Jeanane M. Ferre, PhD, CCC-A, has been in private practice for over 25 years in the Chicago metropolitan area, providing assessment and intervention of central auditory processing disorders among children and adults. She has published numerous journal articles and presented at the local, state, national, and international levels on CAPD. Her works include Processing Power: A Guide to CAPD Assessment and Management, The M3 Model for Treating Auditory Disorders, and The Differential Screening Test for Processing, as well as chapters in three recent texts on central auditory processing. Dr. Ferre has received Fellowship, the Clinical Achievement Award, and Honors of the Illinois Speech-Language-Hearing Association. She is a Fellow of the American Speech-Language-Hearing Association and co-chair for the 2015 ASHA Annual Convention. Contact her at firstname.lastname@example.org.
Alonso, R., & Schochat, E. (2009). The efficacy of formal auditory training in children with (central) auditory processing disorder: Behavioral and electrophysiological evaluation. Brazilian Journal of Otorhinolaryngology, 75, 726–732.
American Speech-Language-Hearing Association. (2005). (Central) auditory processing disorders [Technical report]. Rockville, MD: Author.
Bellis, T. (2003). Assessment and management of central auditory processing disorders in the educational setting (2nd ed.). Clifton Park, NJ: Thomson Delmar Learning.
Bellis, T., & Ferre., J. (1999). Multidimensional approach to the differential diagnosis of central auditory processing disorders in children. Journal of the American Academy of Audiology, 10, 319–328.
Burns, M. (2013). Auditory processing disorders and literacy. In D. Geffner D., & D. Ross-Swain, (Eds.), Auditory processing disorders (2nd ed., pp. 301–318). San Diego, CA: Plural Publishing.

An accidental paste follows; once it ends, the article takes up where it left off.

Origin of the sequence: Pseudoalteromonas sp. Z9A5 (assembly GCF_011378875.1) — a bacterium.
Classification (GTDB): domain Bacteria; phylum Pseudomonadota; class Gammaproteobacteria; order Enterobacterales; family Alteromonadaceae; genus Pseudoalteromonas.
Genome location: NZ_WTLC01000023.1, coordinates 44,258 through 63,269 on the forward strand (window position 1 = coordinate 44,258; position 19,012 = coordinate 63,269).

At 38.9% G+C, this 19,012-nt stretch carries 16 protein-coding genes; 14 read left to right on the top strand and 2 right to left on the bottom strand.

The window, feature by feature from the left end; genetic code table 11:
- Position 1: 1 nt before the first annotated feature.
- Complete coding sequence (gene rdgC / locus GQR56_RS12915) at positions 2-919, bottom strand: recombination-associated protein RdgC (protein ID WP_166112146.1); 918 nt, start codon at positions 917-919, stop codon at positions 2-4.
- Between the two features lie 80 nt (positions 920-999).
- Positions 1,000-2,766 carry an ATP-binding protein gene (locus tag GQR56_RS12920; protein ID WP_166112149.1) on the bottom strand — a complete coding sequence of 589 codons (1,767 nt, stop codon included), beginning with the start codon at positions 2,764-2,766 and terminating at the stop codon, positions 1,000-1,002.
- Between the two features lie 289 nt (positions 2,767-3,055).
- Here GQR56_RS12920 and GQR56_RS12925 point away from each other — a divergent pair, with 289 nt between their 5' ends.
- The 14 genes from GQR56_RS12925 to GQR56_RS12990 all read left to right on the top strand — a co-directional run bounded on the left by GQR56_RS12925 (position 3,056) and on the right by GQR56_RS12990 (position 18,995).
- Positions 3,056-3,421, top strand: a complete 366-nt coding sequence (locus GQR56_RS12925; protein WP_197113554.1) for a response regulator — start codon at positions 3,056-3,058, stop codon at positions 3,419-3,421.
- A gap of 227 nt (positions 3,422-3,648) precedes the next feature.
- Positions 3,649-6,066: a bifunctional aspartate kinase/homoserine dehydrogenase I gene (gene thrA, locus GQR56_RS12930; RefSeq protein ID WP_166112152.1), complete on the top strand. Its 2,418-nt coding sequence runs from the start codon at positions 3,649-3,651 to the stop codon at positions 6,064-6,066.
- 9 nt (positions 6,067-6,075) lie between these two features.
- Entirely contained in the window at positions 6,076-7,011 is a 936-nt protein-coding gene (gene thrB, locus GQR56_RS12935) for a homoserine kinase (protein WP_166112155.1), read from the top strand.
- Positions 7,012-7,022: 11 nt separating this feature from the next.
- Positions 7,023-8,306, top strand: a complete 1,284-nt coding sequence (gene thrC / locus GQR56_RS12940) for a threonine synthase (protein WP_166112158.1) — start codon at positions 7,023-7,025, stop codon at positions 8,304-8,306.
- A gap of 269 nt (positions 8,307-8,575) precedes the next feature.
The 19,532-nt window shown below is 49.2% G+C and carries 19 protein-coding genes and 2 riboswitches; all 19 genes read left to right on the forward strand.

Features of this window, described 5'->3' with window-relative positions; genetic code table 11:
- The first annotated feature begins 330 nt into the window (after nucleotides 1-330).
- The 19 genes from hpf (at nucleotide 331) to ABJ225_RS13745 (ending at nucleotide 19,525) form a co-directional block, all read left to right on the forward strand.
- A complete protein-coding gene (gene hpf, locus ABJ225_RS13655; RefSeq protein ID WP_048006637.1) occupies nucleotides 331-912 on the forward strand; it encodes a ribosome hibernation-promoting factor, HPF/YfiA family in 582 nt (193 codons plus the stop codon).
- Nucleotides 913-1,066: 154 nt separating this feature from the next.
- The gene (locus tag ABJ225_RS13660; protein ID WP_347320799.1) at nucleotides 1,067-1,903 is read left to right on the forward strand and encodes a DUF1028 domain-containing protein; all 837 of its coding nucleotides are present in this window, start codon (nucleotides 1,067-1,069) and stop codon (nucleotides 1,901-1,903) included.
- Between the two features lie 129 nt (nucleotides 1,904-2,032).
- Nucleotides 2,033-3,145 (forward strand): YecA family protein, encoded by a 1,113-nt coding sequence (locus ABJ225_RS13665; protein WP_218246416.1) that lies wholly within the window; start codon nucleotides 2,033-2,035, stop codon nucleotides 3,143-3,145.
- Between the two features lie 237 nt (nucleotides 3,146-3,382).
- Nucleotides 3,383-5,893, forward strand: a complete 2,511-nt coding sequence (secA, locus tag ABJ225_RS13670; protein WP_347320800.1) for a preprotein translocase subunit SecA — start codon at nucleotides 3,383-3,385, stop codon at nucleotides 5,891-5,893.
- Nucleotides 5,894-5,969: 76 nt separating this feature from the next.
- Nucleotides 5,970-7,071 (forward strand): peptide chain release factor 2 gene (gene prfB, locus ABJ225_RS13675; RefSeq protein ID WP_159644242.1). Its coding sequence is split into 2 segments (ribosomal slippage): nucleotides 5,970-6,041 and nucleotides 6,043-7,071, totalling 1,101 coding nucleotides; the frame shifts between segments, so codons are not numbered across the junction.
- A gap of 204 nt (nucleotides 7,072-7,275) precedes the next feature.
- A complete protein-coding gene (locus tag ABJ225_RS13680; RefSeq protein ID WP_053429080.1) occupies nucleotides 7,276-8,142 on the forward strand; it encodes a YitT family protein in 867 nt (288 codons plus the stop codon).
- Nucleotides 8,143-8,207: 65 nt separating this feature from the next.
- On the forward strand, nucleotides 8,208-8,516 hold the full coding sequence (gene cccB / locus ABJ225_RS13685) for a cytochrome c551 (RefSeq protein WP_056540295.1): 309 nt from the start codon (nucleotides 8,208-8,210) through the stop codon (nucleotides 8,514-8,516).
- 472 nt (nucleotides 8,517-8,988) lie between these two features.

Chermak, G., Musiek, F., & Bellis, T. (2007). Neurobiology, cognitive science, and intervention. In G. Chermak & F. Musiek (Eds.), Handbook of (central) auditory processing disorder: Comprehensive intervention (Vol. 2, pp. 3–28). San Diego, CA: Plural Publishing.
Ferre, J. (1997). Processing power: A guide to CAPD assessment and management. San Antonio, TX: The Psychological Corporation.
Ferre, J. (2010). Aural rehabilitation & central auditory processing disorders (CAPD): Outcome evidence among school-age children. Educational Audiology Review, 27, 8–17.
Ferre, J. M., & Wilber, L. A. (1986). Normal and learning disabled children's central auditory processing skill: An experimental test battery. Ear and Hearing, 7, 336–343.
Foxton, J., Brown, A., Chambers, S., & Griffiths, T. (2004). Training improves acoustic pattern perception. Current Biology, 14, 322–325.
Geffner, D. (2007). Central auditory processing disorders: Definitions, description, behaviors. In D. Geffner, & D. Ross-Swain (Eds.), Auditory processing disorders (pp. 25–48). San Diego, CA: Plural Publishing.
Jerger, S., Martin, R. C., & Jerger, J. (1987). Specific auditory perceptual dysfunction in a learning disabled child. Ear and Hearing, 8(2), 78–86.
Loo, J., Bamiou, D., Campbell, N., & Luxon, L. (2010). Computer-based auditory training (CBAT): Benefits for children with language- and reading-related learning difficulties. Developmental Medicine & Child Neurology, 52, 708–717.
Moore, D., Rosenberg, J., & Coleman, J. (2005). Discrimination training of phonemic contrasts enhances phonological processing in mainstream school children. Brain and Language, 94, 72–85.
NGACBP/CCSSO–National Governors Association Center for Best Practices, Council of Chief State School Officers. (2010). Common Core State Standards. Washington, DC: Author.
Rawool, V. W. (2007). Temporal integration and processing in the auditory system. In D. Geffner & D. Ross-Swain (Eds.), Auditory processing disorders (pp.117–138). San Diego, CA: Plural Publishing.
Tazeau, Y. & Hamaguchi, P. (2013). Disorders and deficits that co-occur or look like APD. In D. Geffner & D. Ross-Swain (Eds.), Auditory Processing Disorders (2nd ed., pp. 91–116). San Diego, CA: Plural Publishing.
Tillery, K. L., Katz, J. & Keller, W. D. (2000). Effects of methylphenidate (Ritalin) on auditory performance in children with attention and auditory processing disorders. Journal of Speech,Language, and Hearing Research, 43(4), 893–901.
Tremblay, K. (2007). Training-related changes in the brain: Evidence from human auditory evoked potentials. Seminars in Hearing, 28, 120–132.
Differential Processing Training Program (Linguisystems)
Processing Power (Pearson Assessments)